Casa Rosales

Casa Rosales

Wednesday, 22 August 2012

A month in the country - Asturias

A month can be a long time...and we did a lot of things and Spain is very big. This post mainly covers the time we spent on the coast of northern Spain.

Allow me to start with our safe arrival after a journey of over 600kms (or 385 miles) in some pretty hot weather. We were very glad to reach the relative cool of my in-laws house. FR and I had had a stupid fight a few days before we left - neither of us know why - and we were both still rather sulky and subdued, which is embarrassing to admit at my age but there you go. I guess deep down, I was rather dreading the time in less than comfortable beds, under threat from the dreaded mosquitoes and managing in the awkward, frustrating houses in both La Flecha and also in Leon. Not the best of starts.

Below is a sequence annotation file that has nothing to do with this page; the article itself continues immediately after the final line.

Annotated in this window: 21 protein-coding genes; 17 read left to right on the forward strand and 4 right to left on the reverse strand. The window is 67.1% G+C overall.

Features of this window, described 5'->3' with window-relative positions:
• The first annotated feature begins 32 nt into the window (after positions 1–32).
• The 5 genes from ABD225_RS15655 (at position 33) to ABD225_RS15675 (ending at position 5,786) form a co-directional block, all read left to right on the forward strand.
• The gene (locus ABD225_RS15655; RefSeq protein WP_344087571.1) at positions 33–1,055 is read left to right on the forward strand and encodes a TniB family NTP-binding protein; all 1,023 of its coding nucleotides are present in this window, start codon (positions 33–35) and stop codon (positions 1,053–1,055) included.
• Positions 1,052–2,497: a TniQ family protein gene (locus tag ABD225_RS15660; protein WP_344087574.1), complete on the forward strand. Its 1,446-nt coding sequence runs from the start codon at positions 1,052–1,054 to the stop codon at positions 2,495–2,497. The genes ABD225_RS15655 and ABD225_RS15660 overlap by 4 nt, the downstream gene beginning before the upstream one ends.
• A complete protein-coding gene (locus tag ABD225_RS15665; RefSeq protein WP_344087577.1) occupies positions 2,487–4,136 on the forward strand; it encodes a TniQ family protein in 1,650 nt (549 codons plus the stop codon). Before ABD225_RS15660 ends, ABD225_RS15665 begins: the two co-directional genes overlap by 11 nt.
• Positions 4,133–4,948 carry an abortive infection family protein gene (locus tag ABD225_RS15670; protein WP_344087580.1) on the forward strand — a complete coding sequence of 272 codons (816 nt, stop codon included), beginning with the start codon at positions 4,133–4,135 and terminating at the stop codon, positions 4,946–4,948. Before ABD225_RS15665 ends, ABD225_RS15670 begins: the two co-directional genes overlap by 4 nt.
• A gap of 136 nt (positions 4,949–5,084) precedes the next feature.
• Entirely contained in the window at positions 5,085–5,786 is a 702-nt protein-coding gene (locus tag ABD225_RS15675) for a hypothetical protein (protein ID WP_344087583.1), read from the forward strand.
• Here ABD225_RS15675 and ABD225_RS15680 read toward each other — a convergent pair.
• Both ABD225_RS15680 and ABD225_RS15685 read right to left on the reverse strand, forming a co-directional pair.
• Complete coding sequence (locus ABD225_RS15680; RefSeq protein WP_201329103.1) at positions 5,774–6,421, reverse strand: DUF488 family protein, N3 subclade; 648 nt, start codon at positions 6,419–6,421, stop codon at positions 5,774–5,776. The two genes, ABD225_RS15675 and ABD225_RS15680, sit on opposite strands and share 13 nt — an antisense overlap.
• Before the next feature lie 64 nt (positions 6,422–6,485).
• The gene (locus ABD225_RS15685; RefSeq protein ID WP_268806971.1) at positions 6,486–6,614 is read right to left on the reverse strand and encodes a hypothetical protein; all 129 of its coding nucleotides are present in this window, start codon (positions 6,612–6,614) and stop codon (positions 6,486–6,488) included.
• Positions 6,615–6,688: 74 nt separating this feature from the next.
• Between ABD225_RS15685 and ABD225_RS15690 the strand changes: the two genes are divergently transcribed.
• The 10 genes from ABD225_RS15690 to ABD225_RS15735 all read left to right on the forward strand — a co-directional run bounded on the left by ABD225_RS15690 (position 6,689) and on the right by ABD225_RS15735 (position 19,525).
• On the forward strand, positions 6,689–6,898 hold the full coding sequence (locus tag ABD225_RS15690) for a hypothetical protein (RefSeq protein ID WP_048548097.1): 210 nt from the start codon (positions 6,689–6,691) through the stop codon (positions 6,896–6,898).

It was, as always, a pleasure to see my in-laws and they were delighted to see us too. And the children were immediately at home and bounded off to check out their bedrooms, beds and to pick up where they had left off last time.

This was Tuesday evening and we'd made arrangements to meet up with my sister to spend Saturday with her, Rob, Emily and Luke - William choosing to stay at home this year - during their holiday in the Basque Country near San Sebastian. We agreed to meet somewhere on the north coast and to make the most of our time, we decided to camp the night before and stay til the Sunday with our meeting point being the nearest beach to our chosen campsite.

We'd had to borrow a tent from friends in Alcala as our old one was just too big, cumbersome and awkward to use for short stay holidays. (And last time we camped in it, it had taken us three hours to put it up as we'd forgotten how it the time we finished it was dark and onlookers had had to fetch their torches to see the final outcome.) It was a lovely big, old-fashioned tent and it was with some regret we sold it to some lovely people from Leeds - who live about 10 kms away from us here - and who have given it a good home in their garden.